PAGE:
This is important not only in the way we think about resurrection, but also in the way we think about God. Think about the world as we know it. Think about the rich variety and diversity we see. Even in this one corner of the world which we are so fortunate to inhabit, think of the varieties of flower, of trees, of plant life, the hawthorn and the nettles and the brambles and the cow parsley in the hedgerows, the wonderful Loddon Lilies that can be seen in the marshy ground along the river, the bluebells and ferns in the woods, and the mighty oaks in whose shade they grow; think of the varieties of animals, the tiny wren, the red kite, mayflies, spiders, worms, badgers, deer. Think of the physical features of the landscape, the wonderful river with its tributary streams, the rich alluvial soil by the river, and the stonier ground rising into the hills around about. You might pick up two flints in a field, the same sort of stone, and yet each would in many respects be quite different from the other. You might take a handful of sand from the riverbed and under a magnifying glass you would see that each grain has its own qualities. This didn’t happen as some sort of cosmic accident when God wasn’t paying attention. This abundance and diversity and richness and variety is an expression of the creativity and goodness of God.
That is not to say that there is not unity. In the richness and variety of creation we nevertheless perceive universal elements; mathematical laws, the building blocks of matter, atoms, molecules, particles in their varied kinds which underpin the physical realities we know. But it is a unity which respects and even facilitates diversity. The great family of matter shares the same atomic and subatomic building blocks, and the same principles govern our existence, but that does not negate the distinctiveness of each creature.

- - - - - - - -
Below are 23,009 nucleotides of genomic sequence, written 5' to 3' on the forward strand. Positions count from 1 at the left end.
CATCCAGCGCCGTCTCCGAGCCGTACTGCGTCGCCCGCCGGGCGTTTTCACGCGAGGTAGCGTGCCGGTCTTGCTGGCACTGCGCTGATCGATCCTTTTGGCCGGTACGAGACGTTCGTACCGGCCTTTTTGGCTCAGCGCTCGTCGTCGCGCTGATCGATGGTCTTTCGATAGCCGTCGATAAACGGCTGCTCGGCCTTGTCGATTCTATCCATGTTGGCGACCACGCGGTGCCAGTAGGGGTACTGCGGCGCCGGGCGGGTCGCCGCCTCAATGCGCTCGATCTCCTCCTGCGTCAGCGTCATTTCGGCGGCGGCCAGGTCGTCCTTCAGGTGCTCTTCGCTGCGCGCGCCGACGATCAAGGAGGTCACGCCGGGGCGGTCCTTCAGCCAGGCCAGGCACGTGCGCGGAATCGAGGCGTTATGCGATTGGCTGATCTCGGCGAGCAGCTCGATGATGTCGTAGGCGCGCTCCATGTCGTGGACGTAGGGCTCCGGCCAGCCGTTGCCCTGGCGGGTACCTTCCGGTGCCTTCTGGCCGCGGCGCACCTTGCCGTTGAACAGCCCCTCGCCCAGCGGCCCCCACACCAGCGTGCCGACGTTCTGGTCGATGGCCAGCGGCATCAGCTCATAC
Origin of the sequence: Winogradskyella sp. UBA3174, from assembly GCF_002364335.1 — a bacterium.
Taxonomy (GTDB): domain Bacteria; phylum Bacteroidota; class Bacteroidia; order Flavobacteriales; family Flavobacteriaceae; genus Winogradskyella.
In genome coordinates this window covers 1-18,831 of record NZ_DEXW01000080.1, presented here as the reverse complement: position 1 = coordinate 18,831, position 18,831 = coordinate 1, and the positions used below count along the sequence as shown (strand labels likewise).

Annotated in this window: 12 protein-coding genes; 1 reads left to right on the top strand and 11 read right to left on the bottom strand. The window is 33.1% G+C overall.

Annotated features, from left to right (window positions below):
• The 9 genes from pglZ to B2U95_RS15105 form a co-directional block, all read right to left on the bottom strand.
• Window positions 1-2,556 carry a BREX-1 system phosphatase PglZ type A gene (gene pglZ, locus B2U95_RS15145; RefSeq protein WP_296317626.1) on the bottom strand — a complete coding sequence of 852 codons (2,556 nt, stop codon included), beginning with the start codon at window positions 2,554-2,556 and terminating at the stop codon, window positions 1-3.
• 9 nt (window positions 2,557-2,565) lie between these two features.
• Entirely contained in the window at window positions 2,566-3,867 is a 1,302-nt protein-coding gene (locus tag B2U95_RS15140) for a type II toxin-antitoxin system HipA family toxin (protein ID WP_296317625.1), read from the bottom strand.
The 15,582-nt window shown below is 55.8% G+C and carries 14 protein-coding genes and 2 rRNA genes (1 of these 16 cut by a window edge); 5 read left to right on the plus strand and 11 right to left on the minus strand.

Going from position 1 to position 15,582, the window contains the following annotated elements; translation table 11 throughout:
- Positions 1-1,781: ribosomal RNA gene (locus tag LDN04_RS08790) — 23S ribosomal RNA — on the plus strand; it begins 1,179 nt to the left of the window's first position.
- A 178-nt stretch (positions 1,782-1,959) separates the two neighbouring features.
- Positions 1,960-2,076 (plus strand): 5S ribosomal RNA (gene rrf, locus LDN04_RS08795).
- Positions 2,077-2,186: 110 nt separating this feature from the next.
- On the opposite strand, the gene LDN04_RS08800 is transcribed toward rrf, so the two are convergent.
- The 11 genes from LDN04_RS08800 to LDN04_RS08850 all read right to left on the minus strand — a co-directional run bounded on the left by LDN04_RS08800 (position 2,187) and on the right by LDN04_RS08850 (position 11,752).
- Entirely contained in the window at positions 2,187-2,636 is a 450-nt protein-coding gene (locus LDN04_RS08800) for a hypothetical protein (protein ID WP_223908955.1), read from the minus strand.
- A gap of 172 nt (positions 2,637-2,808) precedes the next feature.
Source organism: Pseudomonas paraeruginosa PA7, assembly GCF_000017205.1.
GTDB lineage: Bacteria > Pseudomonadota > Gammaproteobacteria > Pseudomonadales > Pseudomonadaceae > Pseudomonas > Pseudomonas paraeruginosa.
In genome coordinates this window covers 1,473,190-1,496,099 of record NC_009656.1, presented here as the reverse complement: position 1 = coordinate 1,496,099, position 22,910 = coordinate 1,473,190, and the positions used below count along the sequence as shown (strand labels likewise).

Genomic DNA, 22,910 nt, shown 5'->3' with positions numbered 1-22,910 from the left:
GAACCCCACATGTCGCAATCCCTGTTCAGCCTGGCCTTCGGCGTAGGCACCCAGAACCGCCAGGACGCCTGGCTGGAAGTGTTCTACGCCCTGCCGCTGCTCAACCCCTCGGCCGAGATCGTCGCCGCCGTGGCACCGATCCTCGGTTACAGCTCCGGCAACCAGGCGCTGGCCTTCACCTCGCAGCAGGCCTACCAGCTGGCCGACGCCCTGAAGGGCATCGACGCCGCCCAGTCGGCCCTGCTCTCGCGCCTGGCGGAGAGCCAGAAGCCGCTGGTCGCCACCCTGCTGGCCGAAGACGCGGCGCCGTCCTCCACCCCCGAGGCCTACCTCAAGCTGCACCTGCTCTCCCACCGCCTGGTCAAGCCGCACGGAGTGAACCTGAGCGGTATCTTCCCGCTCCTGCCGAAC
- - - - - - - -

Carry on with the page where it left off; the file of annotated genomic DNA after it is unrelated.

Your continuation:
And of course in Christian faith we see even in the very being of God this wonderful co-existence of unity and diversity, in the Holy Trinity we know both a Divine Threeness and a Divine Oneness that exist from eternity. Jesus says “Believe me that I am in the Father and the Father is in me”. The unity of God is not a smothering suffocating obliterating totalitarian unity. God is love from eternity, and this love must have something to love, and so there is the Son, the Beloved, eternally begotten of the Father, in the Unity of the Holy Spirit; and this love overflows into the vastness and beauty of creation. We see both unity and individuation in God as Trinity; we see both unity and individuation in nature; and so too in our resurrection hope.
“In my Father’s house there are many dwelling places”. Yes, we long for the day when as S. Paul puts it in his First Letter to the Corinthians God will be all in all, but we believe too that the life to come is not some sort of general life in which the rich variety of creation is obliterated into some divine cosmic mush. We believe that creation in its rich variety is held in the unity of God, and we believe that in the life to come God will bring us, with those we love but see no longer, in all of our wonderful variety and individuality to a fruition and fulness in Him, through the Life and Death and Resurrection of our Lord Jesus Christ and in the transforming work of the Holy Spirit, who live and reign, One Holy Glorious and Undivided Trinity, now and for ever.